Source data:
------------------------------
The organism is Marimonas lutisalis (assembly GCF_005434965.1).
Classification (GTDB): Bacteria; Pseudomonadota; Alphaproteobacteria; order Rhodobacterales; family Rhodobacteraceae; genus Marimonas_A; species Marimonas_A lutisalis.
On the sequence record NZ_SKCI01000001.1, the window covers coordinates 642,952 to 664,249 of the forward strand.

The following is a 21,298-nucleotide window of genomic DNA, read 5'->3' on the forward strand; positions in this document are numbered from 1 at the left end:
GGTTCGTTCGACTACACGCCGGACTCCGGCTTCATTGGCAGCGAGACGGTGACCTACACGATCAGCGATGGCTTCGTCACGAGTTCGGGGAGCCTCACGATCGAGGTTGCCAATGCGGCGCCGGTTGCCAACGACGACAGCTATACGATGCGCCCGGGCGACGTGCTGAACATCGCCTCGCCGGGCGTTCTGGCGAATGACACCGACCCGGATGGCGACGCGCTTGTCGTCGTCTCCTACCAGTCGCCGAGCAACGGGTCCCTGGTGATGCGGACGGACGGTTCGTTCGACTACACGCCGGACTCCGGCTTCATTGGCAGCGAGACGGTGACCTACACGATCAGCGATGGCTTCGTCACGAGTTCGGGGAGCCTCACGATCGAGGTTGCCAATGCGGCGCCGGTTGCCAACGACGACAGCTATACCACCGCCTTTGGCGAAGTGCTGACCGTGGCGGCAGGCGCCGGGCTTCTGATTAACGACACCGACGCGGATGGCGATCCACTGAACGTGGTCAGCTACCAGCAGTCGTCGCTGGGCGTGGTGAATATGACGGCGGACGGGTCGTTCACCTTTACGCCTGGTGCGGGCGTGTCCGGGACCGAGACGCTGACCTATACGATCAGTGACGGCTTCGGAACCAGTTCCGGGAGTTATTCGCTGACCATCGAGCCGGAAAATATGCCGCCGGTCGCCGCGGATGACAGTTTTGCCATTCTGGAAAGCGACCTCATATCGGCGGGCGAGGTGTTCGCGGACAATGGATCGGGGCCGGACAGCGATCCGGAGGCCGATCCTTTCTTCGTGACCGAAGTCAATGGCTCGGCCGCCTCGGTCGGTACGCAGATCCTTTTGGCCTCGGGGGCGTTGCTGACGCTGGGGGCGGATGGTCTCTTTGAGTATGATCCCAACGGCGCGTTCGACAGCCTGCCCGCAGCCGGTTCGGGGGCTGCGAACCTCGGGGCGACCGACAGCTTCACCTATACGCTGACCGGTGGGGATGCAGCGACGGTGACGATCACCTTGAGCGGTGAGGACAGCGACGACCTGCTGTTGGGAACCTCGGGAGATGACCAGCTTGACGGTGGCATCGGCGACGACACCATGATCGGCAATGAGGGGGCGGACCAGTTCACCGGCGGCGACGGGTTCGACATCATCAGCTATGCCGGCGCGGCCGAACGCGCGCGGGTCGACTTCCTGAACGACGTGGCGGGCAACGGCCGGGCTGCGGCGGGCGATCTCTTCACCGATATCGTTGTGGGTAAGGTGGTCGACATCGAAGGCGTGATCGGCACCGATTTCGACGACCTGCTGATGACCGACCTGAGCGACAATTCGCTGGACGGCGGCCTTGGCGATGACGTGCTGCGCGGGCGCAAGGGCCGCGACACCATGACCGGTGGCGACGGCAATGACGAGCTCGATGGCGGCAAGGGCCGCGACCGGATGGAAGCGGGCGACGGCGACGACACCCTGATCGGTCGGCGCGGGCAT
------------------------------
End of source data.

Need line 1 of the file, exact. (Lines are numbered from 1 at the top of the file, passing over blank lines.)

The organism is Marimonas lutisalis (assembly GCF_005434965.1).